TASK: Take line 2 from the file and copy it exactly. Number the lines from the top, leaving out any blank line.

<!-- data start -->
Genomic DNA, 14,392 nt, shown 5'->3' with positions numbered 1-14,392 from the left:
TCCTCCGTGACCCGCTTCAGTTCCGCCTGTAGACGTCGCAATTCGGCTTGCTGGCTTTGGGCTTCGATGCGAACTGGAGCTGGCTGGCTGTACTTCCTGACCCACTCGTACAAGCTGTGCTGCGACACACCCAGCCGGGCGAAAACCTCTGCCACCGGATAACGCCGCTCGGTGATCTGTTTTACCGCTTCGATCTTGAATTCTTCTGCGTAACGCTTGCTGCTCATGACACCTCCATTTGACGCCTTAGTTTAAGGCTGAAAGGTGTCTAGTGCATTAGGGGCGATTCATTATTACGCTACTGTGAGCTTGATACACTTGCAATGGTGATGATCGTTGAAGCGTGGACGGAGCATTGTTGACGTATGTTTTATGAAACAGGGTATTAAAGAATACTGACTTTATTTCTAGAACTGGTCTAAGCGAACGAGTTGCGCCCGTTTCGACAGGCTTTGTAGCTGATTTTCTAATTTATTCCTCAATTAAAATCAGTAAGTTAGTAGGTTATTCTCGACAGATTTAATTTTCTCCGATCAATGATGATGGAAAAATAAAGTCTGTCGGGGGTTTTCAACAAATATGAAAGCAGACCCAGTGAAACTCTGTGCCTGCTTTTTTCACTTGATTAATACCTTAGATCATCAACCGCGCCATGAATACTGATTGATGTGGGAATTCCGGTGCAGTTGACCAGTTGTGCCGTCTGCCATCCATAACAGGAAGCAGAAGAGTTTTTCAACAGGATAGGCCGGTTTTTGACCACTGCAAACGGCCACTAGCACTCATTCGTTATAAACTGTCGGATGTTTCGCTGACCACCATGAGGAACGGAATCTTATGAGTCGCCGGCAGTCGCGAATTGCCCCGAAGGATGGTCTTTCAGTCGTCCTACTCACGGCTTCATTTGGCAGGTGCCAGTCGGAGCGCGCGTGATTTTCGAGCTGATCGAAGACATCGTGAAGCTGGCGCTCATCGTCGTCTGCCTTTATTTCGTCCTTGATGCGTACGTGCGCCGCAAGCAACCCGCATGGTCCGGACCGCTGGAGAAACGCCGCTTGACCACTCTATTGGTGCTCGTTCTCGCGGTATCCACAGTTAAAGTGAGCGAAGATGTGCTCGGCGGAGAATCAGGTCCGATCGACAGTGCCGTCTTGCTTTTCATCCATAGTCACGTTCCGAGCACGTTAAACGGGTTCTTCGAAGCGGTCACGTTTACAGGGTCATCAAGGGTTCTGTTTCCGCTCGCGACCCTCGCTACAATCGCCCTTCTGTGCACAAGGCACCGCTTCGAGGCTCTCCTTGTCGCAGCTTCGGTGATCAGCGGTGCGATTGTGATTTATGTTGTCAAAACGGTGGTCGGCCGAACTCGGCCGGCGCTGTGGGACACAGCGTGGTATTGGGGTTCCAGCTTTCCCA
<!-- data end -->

TCCTCCGTGACCCGCTTCAGTTCCGCCTGTAGACGTCGCAATTCGGCTTGCTGGCTTTGGGCTTCGATGCGAACTGGAGCTGGCTGGCTGTACTTCCTGACCCACTCGTACAAGCTGTGCTGCGACACACCCAGCCGGGCGAAAACCTCTGCCACCGGATAACGCCGCTCGGTGATCTGTTTTACCGCTTCGATCTTGAATTCTTCTGCGTAACGCTTGCTGCTCATGACACCTCCATTTGACGCCTTAGTTTAAGGCTGAAAGGTGTCTAGTGCATTAGGGGCGATTCATTATTACGCTACTGTGAGCTTGATACACTTGCAATGGTGATGATCGTTGAAGCGTGGACGGAGCATTGTTGACGTATGTTTTATGAAACAGGGTATTAAAGAATACTGACTTTATTTCTAGAACTGGTCTAAGCGAACGAGTTGCGCCCGTTTCGACAGGCTTTGTAGCTGATTTTCTAATTTATTCCTCAATTAAAATCAGTAAGTTAGTAGGTTATTCTCGACAGATTTAATTTTCTCCGATCAATGATGATGGAAAAATAAAGTCTGTCGGGGGTTTTCAACAAATATGAAAGCAGACCCAGTGAAACTCTGTGCCTGCTTTTTTCACTTGATTAATACCTTAGATCATCAACCGCGCCATGAATACTGATTGATGTGGGAATTCCGGTGCAGTTGACCAGTTGTGCCGTCTGCCATCCATAACAGGAAGCAGAAGAGTTTTTCAACAGGATAGGCCGGTTTTTGACCACTGCAAACGGCCACTAGCACTCATTCGTTATAAACTGTCGGATGTTTCGCTGACCACCATGAGGAACGGAATCTTATGAGTCGCCGGCAGTCGCGAATTGCCCCGAAGGATGGTCTTTCAGTCGTCCTACTCACGGCTTCATTTGGCAGGTGCCAGTCGGAGCGCGCGTGATTTTCGAGCTGATCGAAGACATCGTGAAGCTGGCGCTCATCGTCGTCTGCCTTTATTTCGTCCTTGATGCGTACGTGCGCCGCAAGCAACCCGCATGGTCCGGACCGCTGGAGAAACGCCGCTTGACCACTCTATTGGTGCTCGTTCTCGCGGTATCCACAGTTAAAGTGAGCGAAGATGTGCTCGGCGGAGAATCAGGTCCGATCGACAGTGCCGTCTTGCTTTTCATCCATAGTCACGTTCCGAGCACGTTAAACGGGTTCTTCGAAGCGGTCACGTTTACAGGGTCATCAAGGGTTCTGTTTCCGCTCGCGACCCTCGCTACAATCGCCCTTCTGTGCACAAGGCACCGCTTCGAGGCTCTCCTTGTCGCAGCTTCGGTGATCAGCGGTGCGATTGTGATTTATGTTGTCAAAACGGTGGTCGGCCGAACTCGGCCGGCGCTGTGGGACACAGCGTGGTATTGGGGTTCCAGCTTTCCCA